The Kid’s Guide To Working Out Conflicts (Book Review)

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In Naomi Drew’s newest book she presents one of the very best exhortations and explanations ever written on Peer Mediation. Peer Mediation usually refers to the process of mediation between and with Children/Adolescents in school situations. Most books on the subject try to help schools develop “in school” programs to support a Peer Mediation Implementation. It has been definitively shown, that such a program provides an outlet, a forum to discuss and resolve conflicts that arise and such a forum significantly reduces school violence. The forum allows the release of frustration and retaliation in violent manners, especially by the abused.


While Ms. Drew’s book does indeed teach and explain the process and helps Schools develop such in house programs, it does much more than just that. The book is very specifically written not just for the Kids, but very much for the parents of the kids. The book can be related to by people of ages 12 to 114. It is written concisely and simply, and at the same time, incisively to get across the reasons and benefits of a Peer Mediation Program. She has specifically made huge efforts to make the book one that parents can read and relate to so they understand what their kids are trying to achieve and what the school is trying to achieve through a Peer Mediation Program.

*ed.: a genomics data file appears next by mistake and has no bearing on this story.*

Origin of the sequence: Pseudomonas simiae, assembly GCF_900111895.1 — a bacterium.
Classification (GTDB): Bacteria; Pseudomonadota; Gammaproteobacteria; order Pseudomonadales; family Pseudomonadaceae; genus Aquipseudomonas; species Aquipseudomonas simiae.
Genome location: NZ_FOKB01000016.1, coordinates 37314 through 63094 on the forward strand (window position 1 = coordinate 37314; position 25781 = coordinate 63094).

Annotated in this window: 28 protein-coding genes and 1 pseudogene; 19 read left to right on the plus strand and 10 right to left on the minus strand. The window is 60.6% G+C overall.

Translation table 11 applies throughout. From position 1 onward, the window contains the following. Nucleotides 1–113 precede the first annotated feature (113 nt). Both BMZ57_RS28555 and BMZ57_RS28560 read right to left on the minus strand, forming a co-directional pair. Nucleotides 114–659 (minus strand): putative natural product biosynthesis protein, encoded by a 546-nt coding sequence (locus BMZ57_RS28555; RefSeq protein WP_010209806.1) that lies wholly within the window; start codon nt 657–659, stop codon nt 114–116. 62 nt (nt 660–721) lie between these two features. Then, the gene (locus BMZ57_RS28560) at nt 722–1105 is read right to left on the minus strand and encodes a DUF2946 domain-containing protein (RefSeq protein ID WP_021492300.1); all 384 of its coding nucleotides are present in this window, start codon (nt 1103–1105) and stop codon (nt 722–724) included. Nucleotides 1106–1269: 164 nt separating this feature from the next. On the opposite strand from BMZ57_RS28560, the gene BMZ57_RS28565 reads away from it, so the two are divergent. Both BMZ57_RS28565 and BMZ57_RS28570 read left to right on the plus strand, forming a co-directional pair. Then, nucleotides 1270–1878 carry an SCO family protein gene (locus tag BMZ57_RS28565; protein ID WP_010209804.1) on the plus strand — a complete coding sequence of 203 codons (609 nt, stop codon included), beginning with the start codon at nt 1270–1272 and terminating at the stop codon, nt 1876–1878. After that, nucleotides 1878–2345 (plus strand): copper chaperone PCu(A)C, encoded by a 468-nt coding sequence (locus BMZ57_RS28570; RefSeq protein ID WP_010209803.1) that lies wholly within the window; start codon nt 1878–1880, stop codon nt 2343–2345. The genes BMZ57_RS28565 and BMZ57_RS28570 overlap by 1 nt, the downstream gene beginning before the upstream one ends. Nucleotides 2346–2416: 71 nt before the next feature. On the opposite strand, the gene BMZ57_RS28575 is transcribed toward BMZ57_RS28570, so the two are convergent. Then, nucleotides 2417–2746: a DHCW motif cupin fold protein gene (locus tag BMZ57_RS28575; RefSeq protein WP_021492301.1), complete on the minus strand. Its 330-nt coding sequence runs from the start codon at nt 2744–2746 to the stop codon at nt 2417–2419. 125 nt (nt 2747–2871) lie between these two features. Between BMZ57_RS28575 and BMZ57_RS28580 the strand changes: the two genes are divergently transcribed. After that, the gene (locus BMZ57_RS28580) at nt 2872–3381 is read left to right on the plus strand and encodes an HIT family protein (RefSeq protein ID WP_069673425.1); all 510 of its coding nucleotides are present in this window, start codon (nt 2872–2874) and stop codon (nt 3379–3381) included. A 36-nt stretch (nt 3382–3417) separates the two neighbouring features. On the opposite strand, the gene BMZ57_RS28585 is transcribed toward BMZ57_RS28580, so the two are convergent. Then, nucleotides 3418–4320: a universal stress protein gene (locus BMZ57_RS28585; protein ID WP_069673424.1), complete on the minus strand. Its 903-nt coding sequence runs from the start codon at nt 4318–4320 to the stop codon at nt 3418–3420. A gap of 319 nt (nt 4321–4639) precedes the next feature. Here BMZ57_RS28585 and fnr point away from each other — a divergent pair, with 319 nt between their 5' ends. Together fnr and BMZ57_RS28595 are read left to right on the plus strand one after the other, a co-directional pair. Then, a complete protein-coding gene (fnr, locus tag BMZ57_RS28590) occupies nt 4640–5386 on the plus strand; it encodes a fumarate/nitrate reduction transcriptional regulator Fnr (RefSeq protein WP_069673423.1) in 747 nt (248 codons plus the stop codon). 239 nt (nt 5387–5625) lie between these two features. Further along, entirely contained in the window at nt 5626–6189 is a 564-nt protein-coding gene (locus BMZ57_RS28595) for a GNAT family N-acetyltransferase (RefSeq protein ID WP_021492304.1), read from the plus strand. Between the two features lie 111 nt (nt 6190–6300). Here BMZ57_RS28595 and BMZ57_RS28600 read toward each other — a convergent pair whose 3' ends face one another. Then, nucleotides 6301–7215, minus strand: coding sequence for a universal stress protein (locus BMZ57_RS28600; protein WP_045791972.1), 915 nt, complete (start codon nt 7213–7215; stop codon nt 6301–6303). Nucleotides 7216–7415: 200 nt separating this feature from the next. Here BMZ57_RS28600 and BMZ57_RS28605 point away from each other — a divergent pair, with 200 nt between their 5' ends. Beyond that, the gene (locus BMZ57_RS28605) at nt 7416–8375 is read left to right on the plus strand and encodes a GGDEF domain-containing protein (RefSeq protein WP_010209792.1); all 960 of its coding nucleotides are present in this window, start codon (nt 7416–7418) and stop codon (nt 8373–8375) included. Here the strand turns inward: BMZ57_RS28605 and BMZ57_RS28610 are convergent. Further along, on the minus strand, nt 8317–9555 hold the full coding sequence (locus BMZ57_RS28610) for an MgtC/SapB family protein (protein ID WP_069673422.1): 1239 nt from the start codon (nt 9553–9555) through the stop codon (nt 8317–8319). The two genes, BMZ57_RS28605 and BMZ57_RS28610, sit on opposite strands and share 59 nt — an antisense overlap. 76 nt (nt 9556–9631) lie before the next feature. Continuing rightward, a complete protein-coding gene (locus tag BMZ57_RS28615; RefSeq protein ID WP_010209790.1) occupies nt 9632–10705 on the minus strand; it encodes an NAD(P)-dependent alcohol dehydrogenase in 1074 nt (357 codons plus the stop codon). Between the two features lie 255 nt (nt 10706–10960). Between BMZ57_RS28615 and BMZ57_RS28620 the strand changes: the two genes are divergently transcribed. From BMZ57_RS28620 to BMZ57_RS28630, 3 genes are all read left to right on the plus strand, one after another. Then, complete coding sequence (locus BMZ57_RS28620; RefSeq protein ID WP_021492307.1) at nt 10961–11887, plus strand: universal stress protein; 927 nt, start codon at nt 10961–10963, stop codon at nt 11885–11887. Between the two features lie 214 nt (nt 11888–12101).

Special Attribute Of The Explanation


The author has invested huge amounts of thought and care in the book to present the following concepts that make it a bell-weather book on the topic of Peer Mediation:


1) Team Earth


In the book, the concept of “Team Earth,” a concept which is holistic in nature is introduced and referred to throughout the book. The concept emphasizes that Peace is an objective of developed societies and that Peer Mediation is a significant contributor to making that objective a reality. All people of “Earth” should coordinate and cooperate to seek to endow their children with the concept of “World Peace” and people can help to achieve it, by joining with others holding the same objectives.


2) Multi- Ethnic Orientation


It is clear and even obvious upon reading the book, that Ms. Drew has made a concerted and successful effort to communicate that the concepts in this book are NOT ethnically oriented, but are People oriented. To emphasize this point, throughout the book, all names are used to focus the reader on the fact, that it does not matter what race, creed, color or religion people come from. It does matter that all people try to integrate the concepts of peaceful coexistence. And even more than that, they should work toward a mutual and worldwide understanding that peace is an honorable and worthy goal of societies. While the book talks about Peer Mediation in America, it clearly incorporates all cultures into the process.


3) Empirical Example & Survey Results


Throughout the book, Ms. Drew incorporates actual empirical examples of the use of Peer Mediation and how it can be applied to today’s school environment. In these examples, she often references a wide sample survey that she has conducted in the course of her work. The survey quotes indicate particular opinions and positions that Kids have expressed to her as important, and that buttress the benefits of Peer Mediation.